There is an obvious, and intriguing, comparison with events in Egypt over the course of the last five years. Egypt inspired the Arab World in 2011 by the display of the power of a mobilized people to challenge an autocratic and corrupt government, and overthrow a despised, dictatorial leader. The uprising against the Mubarak regime was actually facilitated by the neutrality of the Egyptian armed forces, and its later pledge to guide the country toward constitutional democracy. However, two years later, a military coup with populist backing occurred to overthrow the elected leadership headed by Mohamed Morsi. At present, Egypt is governed by an autocratic leadership that is even more oppressive than what existed during the three decades of Mubarak’s rule. This disappointing return to Egypt’s authoritarian past did confirm the historical agency of ‘the people’ for better and for worse. This is something new in Middle East politics where prior changes in governance almost always resulted from top down challenges reflected tensions within ruling elites. One important exception was the anti-Shah mass movement of 1978-79 in Iran that gave rise to the Islamic Republic of Iran.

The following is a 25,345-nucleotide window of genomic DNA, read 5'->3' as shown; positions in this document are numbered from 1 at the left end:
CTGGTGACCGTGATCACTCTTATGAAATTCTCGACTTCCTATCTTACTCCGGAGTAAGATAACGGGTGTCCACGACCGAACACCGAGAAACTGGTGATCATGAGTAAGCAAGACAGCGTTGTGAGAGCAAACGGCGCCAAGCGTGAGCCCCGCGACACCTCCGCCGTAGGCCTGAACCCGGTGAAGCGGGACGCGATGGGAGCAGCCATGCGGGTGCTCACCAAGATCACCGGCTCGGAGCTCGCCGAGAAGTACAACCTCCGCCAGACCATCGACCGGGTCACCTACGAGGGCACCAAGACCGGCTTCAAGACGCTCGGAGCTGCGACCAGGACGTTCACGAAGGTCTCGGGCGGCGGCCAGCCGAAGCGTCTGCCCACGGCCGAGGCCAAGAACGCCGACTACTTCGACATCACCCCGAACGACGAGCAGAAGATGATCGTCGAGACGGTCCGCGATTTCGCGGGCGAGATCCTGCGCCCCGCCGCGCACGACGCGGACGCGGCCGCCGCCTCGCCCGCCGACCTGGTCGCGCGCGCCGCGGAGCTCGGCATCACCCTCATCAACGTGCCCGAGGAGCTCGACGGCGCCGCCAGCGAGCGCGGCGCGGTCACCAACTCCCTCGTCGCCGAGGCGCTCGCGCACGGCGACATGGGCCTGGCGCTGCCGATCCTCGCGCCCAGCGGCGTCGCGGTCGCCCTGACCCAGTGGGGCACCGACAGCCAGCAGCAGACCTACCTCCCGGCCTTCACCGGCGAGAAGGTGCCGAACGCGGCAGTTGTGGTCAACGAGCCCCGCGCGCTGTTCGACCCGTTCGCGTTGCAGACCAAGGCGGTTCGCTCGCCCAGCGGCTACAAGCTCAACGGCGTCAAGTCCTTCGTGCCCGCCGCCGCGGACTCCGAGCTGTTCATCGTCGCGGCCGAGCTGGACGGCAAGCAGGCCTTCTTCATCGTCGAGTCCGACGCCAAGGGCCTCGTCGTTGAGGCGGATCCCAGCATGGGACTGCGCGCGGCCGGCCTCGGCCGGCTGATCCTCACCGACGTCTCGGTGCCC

In Turkey, it was an expression of Erdoğan’s political genius to have recognized at a moment of national crisis that the vast majority of the Turkish people would stand with and fight for the government rather than support the coup attempt; and they did, of course, occupying key public sites on the night of July 15th, most notably at the Istanbul Airport., and persisting in many encounters as unarmed martyrs in the face of gunfire from coup supporters.